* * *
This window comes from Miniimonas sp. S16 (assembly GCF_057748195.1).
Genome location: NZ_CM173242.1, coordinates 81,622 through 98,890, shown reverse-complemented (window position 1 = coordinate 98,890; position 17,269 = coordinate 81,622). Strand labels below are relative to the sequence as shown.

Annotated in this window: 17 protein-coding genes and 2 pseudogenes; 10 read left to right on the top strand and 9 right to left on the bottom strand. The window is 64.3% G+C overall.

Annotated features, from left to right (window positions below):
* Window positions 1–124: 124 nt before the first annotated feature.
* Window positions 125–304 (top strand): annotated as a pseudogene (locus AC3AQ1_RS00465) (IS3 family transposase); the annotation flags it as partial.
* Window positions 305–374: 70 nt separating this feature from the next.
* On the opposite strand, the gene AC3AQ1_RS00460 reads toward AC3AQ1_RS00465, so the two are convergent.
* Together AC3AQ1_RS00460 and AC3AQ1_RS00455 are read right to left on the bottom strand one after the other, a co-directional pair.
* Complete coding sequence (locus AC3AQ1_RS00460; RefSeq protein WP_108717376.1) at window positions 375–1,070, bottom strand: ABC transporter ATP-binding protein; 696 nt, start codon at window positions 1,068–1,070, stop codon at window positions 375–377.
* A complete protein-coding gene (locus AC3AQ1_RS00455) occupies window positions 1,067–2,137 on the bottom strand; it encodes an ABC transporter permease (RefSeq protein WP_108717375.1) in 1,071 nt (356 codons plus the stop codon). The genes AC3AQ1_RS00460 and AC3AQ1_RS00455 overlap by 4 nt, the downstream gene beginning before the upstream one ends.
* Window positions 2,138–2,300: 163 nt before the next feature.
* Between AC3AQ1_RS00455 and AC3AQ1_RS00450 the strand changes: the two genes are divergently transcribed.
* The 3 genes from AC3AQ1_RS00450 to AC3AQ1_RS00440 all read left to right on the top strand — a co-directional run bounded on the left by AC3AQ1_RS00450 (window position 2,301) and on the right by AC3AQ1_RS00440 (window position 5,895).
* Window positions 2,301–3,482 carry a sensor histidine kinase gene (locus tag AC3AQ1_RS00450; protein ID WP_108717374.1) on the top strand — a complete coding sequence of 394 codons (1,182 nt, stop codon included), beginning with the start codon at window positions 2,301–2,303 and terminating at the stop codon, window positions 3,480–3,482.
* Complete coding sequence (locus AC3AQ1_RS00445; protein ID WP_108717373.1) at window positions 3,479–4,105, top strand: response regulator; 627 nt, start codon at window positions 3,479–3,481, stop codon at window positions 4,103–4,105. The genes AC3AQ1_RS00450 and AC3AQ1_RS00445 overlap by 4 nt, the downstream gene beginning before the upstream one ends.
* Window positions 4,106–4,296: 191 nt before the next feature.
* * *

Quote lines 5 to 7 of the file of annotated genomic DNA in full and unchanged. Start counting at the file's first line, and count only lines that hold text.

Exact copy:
* Window positions 1–124: 124 nt before the first annotated feature.
* Window positions 125–304 (top strand): annotated as a pseudogene (locus AC3AQ1_RS00465) (IS3 family transposase); the annotation flags it as partial.
* Window positions 305–374: 70 nt separating this feature from the next.